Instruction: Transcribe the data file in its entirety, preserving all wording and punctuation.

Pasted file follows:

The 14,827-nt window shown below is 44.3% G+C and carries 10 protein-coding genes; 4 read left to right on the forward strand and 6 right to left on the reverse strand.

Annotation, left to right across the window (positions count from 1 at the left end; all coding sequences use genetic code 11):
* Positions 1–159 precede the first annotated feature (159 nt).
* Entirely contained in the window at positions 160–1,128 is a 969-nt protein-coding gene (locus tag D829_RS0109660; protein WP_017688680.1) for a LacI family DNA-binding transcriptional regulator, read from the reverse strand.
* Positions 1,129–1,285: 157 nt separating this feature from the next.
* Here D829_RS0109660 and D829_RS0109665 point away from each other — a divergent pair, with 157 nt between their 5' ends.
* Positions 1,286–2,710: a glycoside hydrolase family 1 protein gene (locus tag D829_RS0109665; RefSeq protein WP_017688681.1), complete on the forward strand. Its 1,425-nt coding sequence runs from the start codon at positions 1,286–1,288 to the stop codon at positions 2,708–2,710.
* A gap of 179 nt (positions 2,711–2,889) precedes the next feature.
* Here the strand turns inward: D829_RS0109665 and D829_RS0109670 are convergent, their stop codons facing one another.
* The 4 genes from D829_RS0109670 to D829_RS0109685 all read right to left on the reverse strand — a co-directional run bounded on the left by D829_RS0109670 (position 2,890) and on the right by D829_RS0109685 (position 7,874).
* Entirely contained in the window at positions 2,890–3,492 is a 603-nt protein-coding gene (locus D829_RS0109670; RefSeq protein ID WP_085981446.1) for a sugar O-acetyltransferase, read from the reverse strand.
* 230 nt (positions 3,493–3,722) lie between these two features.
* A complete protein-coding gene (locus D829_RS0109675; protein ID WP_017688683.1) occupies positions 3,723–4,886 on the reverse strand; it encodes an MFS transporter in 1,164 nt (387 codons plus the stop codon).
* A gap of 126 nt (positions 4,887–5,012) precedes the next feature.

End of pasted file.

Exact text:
The 14,827-nt window shown below is 44.3% G+C and carries 10 protein-coding genes; 4 read left to right on the forward strand and 6 right to left on the reverse strand.

Annotation, left to right across the window (positions count from 1 at the left end; all coding sequences use genetic code 11):
* Positions 1–159 precede the first annotated feature (159 nt).
* Entirely contained in the window at positions 160–1,128 is a 969-nt protein-coding gene (locus tag D829_RS0109660; protein WP_017688680.1) for a LacI family DNA-binding transcriptional regulator, read from the reverse strand.
* Positions 1,129–1,285: 157 nt separating this feature from the next.
* Here D829_RS0109660 and D829_RS0109665 point away from each other — a divergent pair, with 157 nt between their 5' ends.
* Positions 1,286–2,710: a glycoside hydrolase family 1 protein gene (locus tag D829_RS0109665; RefSeq protein WP_017688681.1), complete on the forward strand. Its 1,425-nt coding sequence runs from the start codon at positions 1,286–1,288 to the stop codon at positions 2,708–2,710.
* A gap of 179 nt (positions 2,711–2,889) precedes the next feature.
* Here the strand turns inward: D829_RS0109665 and D829_RS0109670 are convergent, their stop codons facing one another.
* The 4 genes from D829_RS0109670 to D829_RS0109685 all read right to left on the reverse strand — a co-directional run bounded on the left by D829_RS0109670 (position 2,890) and on the right by D829_RS0109685 (position 7,874).
* Entirely contained in the window at positions 2,890–3,492 is a 603-nt protein-coding gene (locus D829_RS0109670; RefSeq protein ID WP_085981446.1) for a sugar O-acetyltransferase, read from the reverse strand.
* 230 nt (positions 3,493–3,722) lie between these two features.
* A complete protein-coding gene (locus D829_RS0109675; protein ID WP_017688683.1) occupies positions 3,723–4,886 on the reverse strand; it encodes an MFS transporter in 1,164 nt (387 codons plus the stop codon).
* A gap of 126 nt (positions 4,887–5,012) precedes the next feature.